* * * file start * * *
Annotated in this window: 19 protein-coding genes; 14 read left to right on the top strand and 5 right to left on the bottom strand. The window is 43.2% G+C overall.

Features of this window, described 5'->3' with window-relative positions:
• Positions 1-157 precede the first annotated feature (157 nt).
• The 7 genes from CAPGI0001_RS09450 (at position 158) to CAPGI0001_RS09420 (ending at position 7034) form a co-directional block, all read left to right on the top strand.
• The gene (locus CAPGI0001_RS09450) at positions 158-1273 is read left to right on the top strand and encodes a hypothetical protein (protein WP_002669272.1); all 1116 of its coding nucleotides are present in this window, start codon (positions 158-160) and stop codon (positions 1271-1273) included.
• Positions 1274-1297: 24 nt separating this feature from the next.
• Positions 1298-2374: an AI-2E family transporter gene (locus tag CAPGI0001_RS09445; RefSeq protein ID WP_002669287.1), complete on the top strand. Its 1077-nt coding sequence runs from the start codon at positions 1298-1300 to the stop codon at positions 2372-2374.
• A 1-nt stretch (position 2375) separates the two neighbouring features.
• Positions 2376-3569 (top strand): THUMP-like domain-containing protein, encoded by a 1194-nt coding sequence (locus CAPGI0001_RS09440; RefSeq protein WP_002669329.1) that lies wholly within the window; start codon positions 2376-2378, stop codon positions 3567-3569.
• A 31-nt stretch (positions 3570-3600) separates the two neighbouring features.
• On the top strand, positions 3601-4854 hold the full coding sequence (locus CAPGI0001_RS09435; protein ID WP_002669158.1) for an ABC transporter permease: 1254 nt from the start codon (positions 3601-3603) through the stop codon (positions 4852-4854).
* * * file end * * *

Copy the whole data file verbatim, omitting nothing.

Annotated in this window: 19 protein-coding genes; 14 read left to right on the top strand and 5 right to left on the bottom strand. The window is 43.2% G+C overall.

Features of this window, described 5'->3' with window-relative positions:
• Positions 1-157 precede the first annotated feature (157 nt).
• The 7 genes from CAPGI0001_RS09450 (at position 158) to CAPGI0001_RS09420 (ending at position 7034) form a co-directional block, all read left to right on the top strand.
• The gene (locus CAPGI0001_RS09450) at positions 158-1273 is read left to right on the top strand and encodes a hypothetical protein (protein WP_002669272.1); all 1116 of its coding nucleotides are present in this window, start codon (positions 158-160) and stop codon (positions 1271-1273) included.
• Positions 1274-1297: 24 nt separating this feature from the next.
• Positions 1298-2374: an AI-2E family transporter gene (locus tag CAPGI0001_RS09445; RefSeq protein ID WP_002669287.1), complete on the top strand. Its 1077-nt coding sequence runs from the start codon at positions 1298-1300 to the stop codon at positions 2372-2374.
• A 1-nt stretch (position 2375) separates the two neighbouring features.
• Positions 2376-3569 (top strand): THUMP-like domain-containing protein, encoded by a 1194-nt coding sequence (locus CAPGI0001_RS09440; RefSeq protein WP_002669329.1) that lies wholly within the window; start codon positions 2376-2378, stop codon positions 3567-3569.
• A 31-nt stretch (positions 3570-3600) separates the two neighbouring features.
• On the top strand, positions 3601-4854 hold the full coding sequence (locus CAPGI0001_RS09435; protein ID WP_002669158.1) for an ABC transporter permease: 1254 nt from the start codon (positions 3601-3603) through the stop codon (positions 4852-4854).